The History

This settlement in which Ballintubbert stands has been with us for a very long time. In the graveyard around the church at the start of the tour lies the ruin of a church from 1540 – a Christian church, pre-dating even the Reformation. In that graveyard, on the yew mound, lie the Kellys, the local landowners from the 18th century. Having led a breakaway sect from the Protestant religion, this was reabsorbed into the church in time, leaving just a hymnal – Kelly’s Hymns. Their great house is long since disappeared, leaving these, the estate buildings, on this site.

The old church was replaced with the existing structure in the 1780s, and a little schoolhouse built beside it in 1785. Around the same time, the rectory was built, now the main house on this site – and our home. The church and the house remain largely intact, but the schoolhouse was extended as a family home in the 1990s. When funds allow, it is our intention to restore the architectural balance between the church and the schoolhouse, by modifying Schoolhouse as our main entrance, our restaurant, our shop and our school.

Ballintubbert House itself lies at the centre of the garden. It dates from 1780, and is a small Georgian house. It is our beautiful centerpiece, bowing to the garden, and having the garden bow to it. The relationship between the house and the garden has been a key element in the evolution of the design.

On 27th April 1904, the young rector and his wife living here gave birth to a boy, named Cecil. Their surname was Day-Lewis. The future poet laureate lived here for four years, before his parents moved back to England. His mother passed away when he was still a boy, and he missed her terribly. His return here, in the 1930s as a young poet, to find his Anglo-Irish origins and to find the spirit of his mother, gave rise to some beautiful poetry.

He disliked the name Cecil, and referred to himself as C.Day Lewis. We will honour that preference. Obviously, his talent descended through his children – Tamsin, the chef, and Daniel, who has given us so much joy in film.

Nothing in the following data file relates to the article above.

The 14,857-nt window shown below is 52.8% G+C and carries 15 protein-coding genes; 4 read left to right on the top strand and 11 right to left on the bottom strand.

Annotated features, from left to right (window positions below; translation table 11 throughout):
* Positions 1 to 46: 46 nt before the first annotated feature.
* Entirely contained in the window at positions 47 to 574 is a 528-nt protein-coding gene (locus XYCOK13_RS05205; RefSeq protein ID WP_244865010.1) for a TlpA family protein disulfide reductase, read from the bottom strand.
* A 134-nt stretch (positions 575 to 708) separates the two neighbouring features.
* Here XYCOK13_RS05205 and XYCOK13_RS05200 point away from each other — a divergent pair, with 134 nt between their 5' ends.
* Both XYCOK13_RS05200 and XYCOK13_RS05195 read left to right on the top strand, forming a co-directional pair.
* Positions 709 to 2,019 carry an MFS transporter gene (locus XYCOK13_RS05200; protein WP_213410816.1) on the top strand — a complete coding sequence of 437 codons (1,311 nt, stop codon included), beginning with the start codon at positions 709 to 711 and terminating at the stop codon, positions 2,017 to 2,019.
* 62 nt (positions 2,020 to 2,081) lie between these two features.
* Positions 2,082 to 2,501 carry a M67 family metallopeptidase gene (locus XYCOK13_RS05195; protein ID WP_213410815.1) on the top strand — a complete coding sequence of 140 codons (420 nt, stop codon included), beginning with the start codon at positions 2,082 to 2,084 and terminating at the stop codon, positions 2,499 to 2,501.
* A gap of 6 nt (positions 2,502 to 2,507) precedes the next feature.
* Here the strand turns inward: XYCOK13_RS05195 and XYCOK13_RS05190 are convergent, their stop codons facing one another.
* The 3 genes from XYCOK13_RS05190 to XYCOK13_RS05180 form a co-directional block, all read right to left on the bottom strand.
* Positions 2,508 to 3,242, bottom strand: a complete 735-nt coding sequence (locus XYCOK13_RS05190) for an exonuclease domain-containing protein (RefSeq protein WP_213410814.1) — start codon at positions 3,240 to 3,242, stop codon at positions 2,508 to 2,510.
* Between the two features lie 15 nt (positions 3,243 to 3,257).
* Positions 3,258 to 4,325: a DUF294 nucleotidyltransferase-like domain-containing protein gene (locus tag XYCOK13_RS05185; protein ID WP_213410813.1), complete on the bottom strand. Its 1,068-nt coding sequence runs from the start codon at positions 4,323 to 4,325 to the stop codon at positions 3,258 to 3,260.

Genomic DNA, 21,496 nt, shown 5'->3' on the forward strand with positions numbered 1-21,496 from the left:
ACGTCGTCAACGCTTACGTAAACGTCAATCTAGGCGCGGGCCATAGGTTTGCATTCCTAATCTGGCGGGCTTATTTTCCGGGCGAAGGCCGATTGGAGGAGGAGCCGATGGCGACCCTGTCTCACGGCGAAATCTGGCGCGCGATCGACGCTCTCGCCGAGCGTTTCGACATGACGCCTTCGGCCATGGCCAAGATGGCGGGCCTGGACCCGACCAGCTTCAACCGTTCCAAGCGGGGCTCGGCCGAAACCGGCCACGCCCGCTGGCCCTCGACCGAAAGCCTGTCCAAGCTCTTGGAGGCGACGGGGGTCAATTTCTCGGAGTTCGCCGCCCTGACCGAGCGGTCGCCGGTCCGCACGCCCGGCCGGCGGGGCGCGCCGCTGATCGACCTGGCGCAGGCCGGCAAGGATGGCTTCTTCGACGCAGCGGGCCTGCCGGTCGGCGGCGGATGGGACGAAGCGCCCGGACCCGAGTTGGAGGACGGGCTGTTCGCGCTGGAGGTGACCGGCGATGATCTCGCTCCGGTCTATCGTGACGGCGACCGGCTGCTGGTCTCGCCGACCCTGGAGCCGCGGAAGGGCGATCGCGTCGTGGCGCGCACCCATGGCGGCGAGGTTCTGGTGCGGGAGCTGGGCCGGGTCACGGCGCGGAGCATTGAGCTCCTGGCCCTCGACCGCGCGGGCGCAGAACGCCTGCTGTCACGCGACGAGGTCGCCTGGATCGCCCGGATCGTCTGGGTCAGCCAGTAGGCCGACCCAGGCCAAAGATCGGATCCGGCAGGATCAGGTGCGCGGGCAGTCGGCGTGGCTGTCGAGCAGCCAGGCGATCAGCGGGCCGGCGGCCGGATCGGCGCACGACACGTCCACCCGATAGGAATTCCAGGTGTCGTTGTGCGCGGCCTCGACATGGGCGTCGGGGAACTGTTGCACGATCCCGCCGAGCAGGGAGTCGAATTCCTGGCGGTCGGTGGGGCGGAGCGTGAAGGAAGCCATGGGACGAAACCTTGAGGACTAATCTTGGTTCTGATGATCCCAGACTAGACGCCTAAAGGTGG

During the 20th century, the house moved through many different owners. It will move through us in time, as we also are mere custodians. One remarkable owner was Sebastian Shaw, the actor. He also practiced as a herbalist here, which we will remember through the restoration next year of the Shaw Herb Garden. His most famous role was that of Anakin Skywalker in Star Wars.

In 1970, the property was purchased by the local Little family, who were fruit farmers here. They have left us the Little Orchard.

In 1990, the house became the home of another famous actor, John Hurt, with his wife Jo and their young family. The work of restoring the original garden was started by the Hurts, ably assisted by garden designer Arthur Shackleton. Arthur has also made a beautiful garden, close by us here in Abbeyleix.

We moved here in 1999 and made it our home. Years of enchantment in some of the English gardens mentioned had led to an ambition to make an Irish garden, an Irish Sissinghurst or Great Dixter. Encouragement from some of the great gardeners there led to a resolution. With 14 acres arranged almost symmetrically around the house, in the middle of this divine valley, this was the opportunity.

Working with many great designers, we imagined and crafted, re-crafted and imagined. We are still doing that in most areas of the garden today. We were kept on our architectural journey by the hugely supportive and patient Matthew Shinnors, of Healy and Partners Architects, through the worst days of machines, soil and water, water, water.

Rosemary Verey, who made Barnsley in Gloucestershire, was an elderly lady in her 80s when we first met her in Barnsley in 2000. Her garden was extraordinary in its detailed perfection after some 40 years in the making. After hours of hospitality and conversation, we nervously produced the photographs of these virgin Laois fields. She responded to them memorably:

‘You have no idea how much I envy you these empty fields – and the 40 years that rest between us’.

Rosemary passed on in 2001. Her spirit, and that of many others, attempts to live on here.

Garden Maps

Interactive map icon

View the Garden Walks through
our interactive map.

Click here to open interactive map

The Garden Online